Democrats, who long have chafed under the stipulations of the Constitution that make the United States a constitutional republic rather than a democracy, have introduced a House resolution to abolish the Electoral College and exchange it with a national popular vote for president and vice president.
The resolution, led by Rep. Steve Cohen, D-Tenn., claims that the “development of mass media and the internet has made information about Presidential candidates easily accessible to United States citizens across the country and around the world,” the Washington Examiner reported.
While Democrats now have the majority in the House and Senate as well as the White House, the measure is not likely to succeed because a constitutional amendment must be ratified by two-thirds of the states.
The Electoral College was established as a compromise between those who wanted the president elected by a vote in Congress and those who sought a direct vote.
Cohen contends the Electoral College now is an “anachronism,” and the Constitution already has been changed, for example, to allow citizens of all races and women to vote.
The resolution states:
Whereas the Founders of the Nation established the electoral college in an era of limited nationwide communication and information sharing; Whereas the electoral college is premised on an antiquated theory that citizens will have a better chance of knowing about electors from their home States than about Presidential candidates from out of State; Whereas the development of mass media and the internet has made information about Presidential candidates easily accessible to United States citizens across the country and around the world; Whereas citizens now have a far better chance of knowing about out-of-State Presidential candidates than about Presidential electors from their home State.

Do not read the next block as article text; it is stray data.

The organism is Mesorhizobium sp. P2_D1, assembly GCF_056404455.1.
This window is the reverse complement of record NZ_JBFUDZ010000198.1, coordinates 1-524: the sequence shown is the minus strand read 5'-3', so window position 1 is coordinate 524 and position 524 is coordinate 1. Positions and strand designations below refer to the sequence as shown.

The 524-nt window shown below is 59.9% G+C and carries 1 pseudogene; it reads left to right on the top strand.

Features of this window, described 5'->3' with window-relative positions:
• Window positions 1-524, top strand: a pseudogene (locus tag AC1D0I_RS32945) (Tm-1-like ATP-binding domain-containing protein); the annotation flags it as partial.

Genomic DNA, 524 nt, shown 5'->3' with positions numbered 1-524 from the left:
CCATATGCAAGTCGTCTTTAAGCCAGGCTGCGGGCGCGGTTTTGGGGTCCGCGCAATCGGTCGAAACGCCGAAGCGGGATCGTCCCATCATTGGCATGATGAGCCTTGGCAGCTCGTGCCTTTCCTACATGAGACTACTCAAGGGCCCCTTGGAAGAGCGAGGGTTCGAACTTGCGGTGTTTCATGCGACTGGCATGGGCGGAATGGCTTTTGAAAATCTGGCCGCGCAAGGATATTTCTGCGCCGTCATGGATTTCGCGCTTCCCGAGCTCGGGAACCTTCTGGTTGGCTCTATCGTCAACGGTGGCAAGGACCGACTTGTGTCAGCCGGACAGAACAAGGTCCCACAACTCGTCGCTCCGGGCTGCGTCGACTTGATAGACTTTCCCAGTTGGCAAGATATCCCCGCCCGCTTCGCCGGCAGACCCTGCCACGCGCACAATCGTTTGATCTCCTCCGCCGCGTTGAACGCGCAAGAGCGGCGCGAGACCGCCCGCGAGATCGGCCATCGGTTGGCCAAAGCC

Proponents of the Electoral College argue, among other things, that it prevents the nation’s large population centers from deciding elections, giving weight to the votes of smaller states.
Democrats also have been promoting an agreement, called the National Popular Vote, in which states would give all of their Electoral College votes to the winner of the national popular vote.
“Americans expect and deserve the winner of the popular vote to win office,” Cohen said.
“The president should always be elected by the people, not the politicians, and the Electoral College allows politicians to make the ultimate decision.”
The resolution has been assigned to the House Judiciary Committee.
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